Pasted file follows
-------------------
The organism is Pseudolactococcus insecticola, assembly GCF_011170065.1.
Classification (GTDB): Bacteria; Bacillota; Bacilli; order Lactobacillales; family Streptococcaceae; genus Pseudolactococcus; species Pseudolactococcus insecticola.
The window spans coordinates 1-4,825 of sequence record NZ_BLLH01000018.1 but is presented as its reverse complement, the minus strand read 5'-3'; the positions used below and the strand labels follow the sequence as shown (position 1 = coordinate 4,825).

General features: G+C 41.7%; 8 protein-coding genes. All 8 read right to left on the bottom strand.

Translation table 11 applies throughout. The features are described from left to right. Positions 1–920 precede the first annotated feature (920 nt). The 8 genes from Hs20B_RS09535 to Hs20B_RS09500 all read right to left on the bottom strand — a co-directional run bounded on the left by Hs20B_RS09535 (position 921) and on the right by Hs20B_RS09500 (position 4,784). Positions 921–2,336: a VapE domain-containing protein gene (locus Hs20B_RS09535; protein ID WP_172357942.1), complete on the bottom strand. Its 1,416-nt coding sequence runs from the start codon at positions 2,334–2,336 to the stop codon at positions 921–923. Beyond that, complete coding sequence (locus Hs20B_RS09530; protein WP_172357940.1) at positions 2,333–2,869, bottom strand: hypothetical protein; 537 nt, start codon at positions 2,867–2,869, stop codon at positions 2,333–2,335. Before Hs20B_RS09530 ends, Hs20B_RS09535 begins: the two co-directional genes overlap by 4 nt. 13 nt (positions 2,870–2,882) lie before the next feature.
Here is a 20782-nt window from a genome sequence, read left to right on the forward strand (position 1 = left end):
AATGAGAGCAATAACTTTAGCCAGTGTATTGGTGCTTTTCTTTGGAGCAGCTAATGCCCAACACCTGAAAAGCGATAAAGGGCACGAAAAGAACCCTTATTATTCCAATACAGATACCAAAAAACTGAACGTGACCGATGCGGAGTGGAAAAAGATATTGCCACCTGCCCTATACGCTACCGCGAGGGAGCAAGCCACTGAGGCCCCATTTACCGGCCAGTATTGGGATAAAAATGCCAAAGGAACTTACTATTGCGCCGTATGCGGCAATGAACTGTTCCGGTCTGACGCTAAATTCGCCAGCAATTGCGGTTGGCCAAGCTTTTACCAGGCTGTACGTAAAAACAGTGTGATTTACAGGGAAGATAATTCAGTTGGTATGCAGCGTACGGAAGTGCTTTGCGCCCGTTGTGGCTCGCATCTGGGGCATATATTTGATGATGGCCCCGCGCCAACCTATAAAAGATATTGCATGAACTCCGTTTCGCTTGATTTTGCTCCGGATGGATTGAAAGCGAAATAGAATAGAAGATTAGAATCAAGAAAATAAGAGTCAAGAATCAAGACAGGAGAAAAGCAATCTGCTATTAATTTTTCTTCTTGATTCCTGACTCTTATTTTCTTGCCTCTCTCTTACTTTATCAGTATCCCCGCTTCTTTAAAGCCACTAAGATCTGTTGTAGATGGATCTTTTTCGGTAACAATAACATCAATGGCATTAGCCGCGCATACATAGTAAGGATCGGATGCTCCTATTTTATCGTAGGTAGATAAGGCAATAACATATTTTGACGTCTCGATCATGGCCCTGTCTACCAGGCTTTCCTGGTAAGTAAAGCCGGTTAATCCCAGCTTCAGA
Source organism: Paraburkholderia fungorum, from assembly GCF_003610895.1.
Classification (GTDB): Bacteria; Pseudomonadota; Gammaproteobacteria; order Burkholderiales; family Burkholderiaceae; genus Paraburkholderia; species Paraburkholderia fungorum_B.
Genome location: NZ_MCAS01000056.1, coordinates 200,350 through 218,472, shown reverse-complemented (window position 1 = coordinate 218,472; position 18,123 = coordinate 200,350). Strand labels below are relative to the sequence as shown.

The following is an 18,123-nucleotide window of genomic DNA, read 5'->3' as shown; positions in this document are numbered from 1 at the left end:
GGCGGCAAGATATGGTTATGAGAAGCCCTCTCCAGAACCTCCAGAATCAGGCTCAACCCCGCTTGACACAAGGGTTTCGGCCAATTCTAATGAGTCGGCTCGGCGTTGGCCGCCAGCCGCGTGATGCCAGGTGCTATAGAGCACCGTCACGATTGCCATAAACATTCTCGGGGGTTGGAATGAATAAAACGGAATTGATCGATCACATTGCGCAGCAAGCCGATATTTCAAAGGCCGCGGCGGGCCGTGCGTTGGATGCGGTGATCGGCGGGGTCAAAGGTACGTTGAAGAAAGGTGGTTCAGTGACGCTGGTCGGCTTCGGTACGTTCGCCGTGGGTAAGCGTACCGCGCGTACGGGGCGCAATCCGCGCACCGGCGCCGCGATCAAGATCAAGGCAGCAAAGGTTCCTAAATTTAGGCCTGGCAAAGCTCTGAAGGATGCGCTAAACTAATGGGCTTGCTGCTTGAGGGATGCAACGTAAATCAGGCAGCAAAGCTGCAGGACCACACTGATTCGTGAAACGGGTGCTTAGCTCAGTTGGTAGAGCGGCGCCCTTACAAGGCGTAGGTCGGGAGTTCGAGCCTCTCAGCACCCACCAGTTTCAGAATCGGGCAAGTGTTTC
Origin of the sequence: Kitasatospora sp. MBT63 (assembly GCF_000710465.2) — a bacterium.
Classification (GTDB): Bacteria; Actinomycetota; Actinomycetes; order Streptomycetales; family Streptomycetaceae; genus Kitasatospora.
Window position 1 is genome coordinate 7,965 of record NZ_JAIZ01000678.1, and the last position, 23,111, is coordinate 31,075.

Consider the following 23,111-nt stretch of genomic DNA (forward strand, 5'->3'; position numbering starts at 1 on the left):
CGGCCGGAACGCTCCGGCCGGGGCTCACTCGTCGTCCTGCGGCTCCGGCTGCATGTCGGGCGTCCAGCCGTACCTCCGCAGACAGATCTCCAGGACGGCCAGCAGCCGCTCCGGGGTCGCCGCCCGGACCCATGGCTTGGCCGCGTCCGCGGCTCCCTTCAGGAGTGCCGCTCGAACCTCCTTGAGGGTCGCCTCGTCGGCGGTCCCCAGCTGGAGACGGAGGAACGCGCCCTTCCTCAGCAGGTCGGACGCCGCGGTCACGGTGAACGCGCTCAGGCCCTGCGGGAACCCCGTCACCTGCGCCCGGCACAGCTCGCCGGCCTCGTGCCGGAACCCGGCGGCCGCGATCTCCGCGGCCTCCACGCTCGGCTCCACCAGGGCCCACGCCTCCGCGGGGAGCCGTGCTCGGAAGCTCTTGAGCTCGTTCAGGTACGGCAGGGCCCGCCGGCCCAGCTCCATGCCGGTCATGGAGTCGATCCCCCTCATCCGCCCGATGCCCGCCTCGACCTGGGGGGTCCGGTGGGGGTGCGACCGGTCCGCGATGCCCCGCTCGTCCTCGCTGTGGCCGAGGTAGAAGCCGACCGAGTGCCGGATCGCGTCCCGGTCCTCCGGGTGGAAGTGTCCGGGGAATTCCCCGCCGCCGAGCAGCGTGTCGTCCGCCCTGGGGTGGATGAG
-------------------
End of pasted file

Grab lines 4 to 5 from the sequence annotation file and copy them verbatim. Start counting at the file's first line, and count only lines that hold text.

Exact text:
General features: G+C 41.7%; 8 protein-coding genes. All 8 read right to left on the bottom strand.

Translation table 11 applies throughout. The features are described from left to right. Positions 1–920 precede the first annotated feature (920 nt). The 8 genes from Hs20B_RS09535 to Hs20B_RS09500 all read right to left on the bottom strand — a co-directional run bounded on the left by Hs20B_RS09535 (position 921) and on the right by Hs20B_RS09500 (position 4,784). Positions 921–2,336: a VapE domain-containing protein gene (locus Hs20B_RS09535; protein ID WP_172357942.1), complete on the bottom strand. Its 1,416-nt coding sequence runs from the start codon at positions 2,334–2,336 to the stop codon at positions 921–923. Beyond that, complete coding sequence (locus Hs20B_RS09530; protein WP_172357940.1) at positions 2,333–2,869, bottom strand: hypothetical protein; 537 nt, start codon at positions 2,867–2,869, stop codon at positions 2,333–2,335. Before Hs20B_RS09530 ends, Hs20B_RS09535 begins: the two co-directional genes overlap by 4 nt. 13 nt (positions 2,870–2,882) lie before the next feature.